April 8, 2016

Randy Ratliff, SummitStone Health Partners

2016 Women of Distinction - Outstanding Mentor

Randy Ratliff believes behavior changes that were spurred by World War II began to turn the tide in how women were viewed.

“While the men were off fighting the battles, the women worked on production lines and on construction projects that the men traditionally did,” he said. “It showed that women can stand equal to and sometimes even better than men.”

To Ratliff, chief executive of SummitStone Health Partners, it’s his job to mentor.

“My job,” he said, “is to remove barriers, whether they’re about equivalency or about system issues, so people can do their jobs.”

SummitStone provides behavioral health intervention, prevention and treatment services. Ratliff has been earning his recognition as an outstanding mentor to women there since 2000.

“Randy empowered me as a professional by always encouraging me personally,” said Emily Dawson-Petersen, center director at Innovage and former marketing director with SummitStone. “One of the greatest gifts he gave me was to show me that building a strong employee culture started with knowing about and caring for the personal lives of employees. This helps build trust but also gives employees the freedom to give their all at work.”

Ratliff said he sees culture as a delicate balance that requires constant diligence. “It involves keeping people’s heads up toward the future by problem solving in the present and saying, ‘This is a problem and how are we going to pull together and solve it with a lasting solution.’ When people are looking to the future for a solution, they’re seeing hope and having a vision about making things better.”

With about 320 employees and 20 locations around the county, SummitStone reaches wide.  Keeping everyone engaged and inspired is no small task.

“There’s no silver bullet but it’s important to be genuine and transparent, to have expectations and to be held accountable to expectations,” Ratliff said. He uses a management communication tool called “rounding” to keep in front of and in touch with employees.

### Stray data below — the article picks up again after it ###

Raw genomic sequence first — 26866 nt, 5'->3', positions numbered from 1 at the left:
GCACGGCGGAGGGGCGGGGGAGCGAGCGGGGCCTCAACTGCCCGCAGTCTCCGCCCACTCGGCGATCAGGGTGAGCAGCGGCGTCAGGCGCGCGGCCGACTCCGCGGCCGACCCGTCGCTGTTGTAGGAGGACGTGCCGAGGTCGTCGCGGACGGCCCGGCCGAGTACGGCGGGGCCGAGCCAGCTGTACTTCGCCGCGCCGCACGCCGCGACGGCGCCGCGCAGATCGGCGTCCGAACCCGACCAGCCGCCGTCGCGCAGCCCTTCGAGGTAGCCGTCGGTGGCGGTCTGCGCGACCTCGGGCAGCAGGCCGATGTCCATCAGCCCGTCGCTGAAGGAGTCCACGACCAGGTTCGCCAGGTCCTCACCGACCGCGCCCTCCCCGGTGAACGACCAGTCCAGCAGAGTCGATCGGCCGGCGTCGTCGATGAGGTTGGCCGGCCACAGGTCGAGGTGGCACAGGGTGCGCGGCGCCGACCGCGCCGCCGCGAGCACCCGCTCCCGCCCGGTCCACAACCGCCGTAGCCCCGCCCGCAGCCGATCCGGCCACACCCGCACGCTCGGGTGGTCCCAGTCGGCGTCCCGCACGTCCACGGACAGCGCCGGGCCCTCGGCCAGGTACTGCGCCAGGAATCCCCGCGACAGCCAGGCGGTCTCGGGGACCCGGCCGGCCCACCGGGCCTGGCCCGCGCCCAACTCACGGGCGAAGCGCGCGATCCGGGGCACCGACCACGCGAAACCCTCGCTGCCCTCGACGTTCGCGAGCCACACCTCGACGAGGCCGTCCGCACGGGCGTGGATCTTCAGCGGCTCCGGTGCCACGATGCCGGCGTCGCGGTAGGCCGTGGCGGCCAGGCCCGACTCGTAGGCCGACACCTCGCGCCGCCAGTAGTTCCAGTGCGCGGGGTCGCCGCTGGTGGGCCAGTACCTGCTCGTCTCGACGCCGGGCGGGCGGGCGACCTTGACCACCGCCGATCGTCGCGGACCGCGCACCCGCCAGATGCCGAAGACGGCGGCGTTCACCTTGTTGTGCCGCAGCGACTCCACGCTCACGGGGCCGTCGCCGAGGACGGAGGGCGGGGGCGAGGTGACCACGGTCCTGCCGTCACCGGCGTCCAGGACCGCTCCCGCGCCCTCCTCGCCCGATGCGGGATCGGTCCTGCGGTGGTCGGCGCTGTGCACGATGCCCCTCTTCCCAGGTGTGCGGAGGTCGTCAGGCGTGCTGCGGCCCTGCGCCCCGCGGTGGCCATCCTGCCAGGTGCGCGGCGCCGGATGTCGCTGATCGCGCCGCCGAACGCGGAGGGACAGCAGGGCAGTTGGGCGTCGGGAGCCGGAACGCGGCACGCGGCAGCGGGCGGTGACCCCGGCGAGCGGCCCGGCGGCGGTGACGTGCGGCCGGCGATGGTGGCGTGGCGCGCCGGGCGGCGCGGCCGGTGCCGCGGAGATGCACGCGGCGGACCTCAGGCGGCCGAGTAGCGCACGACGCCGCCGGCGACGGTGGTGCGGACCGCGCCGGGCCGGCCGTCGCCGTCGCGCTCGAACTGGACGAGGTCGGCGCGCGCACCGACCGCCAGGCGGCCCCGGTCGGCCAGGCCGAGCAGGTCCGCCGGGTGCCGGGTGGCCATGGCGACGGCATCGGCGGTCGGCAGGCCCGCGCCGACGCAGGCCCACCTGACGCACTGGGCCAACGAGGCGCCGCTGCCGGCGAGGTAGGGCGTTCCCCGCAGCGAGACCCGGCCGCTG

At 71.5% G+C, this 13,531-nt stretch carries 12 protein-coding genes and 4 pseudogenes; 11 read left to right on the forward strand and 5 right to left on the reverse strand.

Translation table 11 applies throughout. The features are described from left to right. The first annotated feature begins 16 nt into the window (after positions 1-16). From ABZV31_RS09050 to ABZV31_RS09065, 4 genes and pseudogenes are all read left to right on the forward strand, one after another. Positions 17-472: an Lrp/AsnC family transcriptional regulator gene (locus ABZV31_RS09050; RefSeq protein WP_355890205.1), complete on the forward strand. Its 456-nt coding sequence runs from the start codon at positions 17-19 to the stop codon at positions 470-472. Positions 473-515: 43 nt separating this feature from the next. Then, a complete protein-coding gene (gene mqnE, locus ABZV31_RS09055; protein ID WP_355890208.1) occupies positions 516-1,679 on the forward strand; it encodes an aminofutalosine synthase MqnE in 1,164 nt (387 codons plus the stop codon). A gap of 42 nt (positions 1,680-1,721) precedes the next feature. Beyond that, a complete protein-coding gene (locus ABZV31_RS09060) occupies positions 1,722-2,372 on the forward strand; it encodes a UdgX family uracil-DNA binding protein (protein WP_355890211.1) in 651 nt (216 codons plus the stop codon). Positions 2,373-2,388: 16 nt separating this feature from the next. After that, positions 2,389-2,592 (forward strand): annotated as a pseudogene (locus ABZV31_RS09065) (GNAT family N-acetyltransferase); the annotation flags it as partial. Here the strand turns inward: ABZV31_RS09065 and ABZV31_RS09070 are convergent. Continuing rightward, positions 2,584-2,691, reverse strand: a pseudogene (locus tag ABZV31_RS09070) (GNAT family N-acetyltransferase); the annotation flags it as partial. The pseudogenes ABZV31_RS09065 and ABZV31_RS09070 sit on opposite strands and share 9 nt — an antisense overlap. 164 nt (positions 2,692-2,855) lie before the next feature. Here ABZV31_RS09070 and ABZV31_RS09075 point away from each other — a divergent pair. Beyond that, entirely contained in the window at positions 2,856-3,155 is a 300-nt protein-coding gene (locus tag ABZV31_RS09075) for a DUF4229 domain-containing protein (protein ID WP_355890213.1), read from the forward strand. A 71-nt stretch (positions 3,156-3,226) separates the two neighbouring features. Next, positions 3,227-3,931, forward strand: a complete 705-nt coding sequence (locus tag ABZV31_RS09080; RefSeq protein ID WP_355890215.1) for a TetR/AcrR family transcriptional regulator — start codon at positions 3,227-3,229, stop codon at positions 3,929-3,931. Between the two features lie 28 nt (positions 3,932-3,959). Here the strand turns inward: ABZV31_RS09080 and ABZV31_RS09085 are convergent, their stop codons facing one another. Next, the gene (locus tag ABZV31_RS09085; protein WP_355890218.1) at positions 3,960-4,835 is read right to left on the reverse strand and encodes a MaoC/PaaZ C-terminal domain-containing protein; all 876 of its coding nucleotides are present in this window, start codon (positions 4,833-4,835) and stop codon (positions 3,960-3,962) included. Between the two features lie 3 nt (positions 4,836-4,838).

“I compare it to fishing,” he said.  “I ask basic questions like, ‘What’s going well?’ and that may lead to another question, like, ‘What can we do better in your opinion?’ ”

The interaction supports his intent to remove barriers for staff and give them a voice.

“I also ask, ‘Who’s doing a really good job and deserves to be recognized? Is it OK if I tell them I got this information from you so I can send them a note or an email?’ ”

SummitStone chief operating officer Cyndi Dodds cited Ratliff’s role-modeling mentoring style.

“Randy consistently models impeccable integrity and he strives to be a humble servant leader.  He makes it safe to try out new and creative ways to doing things,” she said. “I really appreciated his willingness to trust me with activities that stretched my learning and skill development.”

Annie Brunsell, SummitStone director of development and marketing, credited Ratliff with her own personal and professional development. “He enables others to act,” she said, “fostering collaboration by promoting cooperative goals and building trust.”

Ratliff strives to show employees his transparency and accessibility in their initial session as a new hire. “I welcome them and talk about the value of partnerships,” he said, “and give them a snapshot that the CEO is a real person.”

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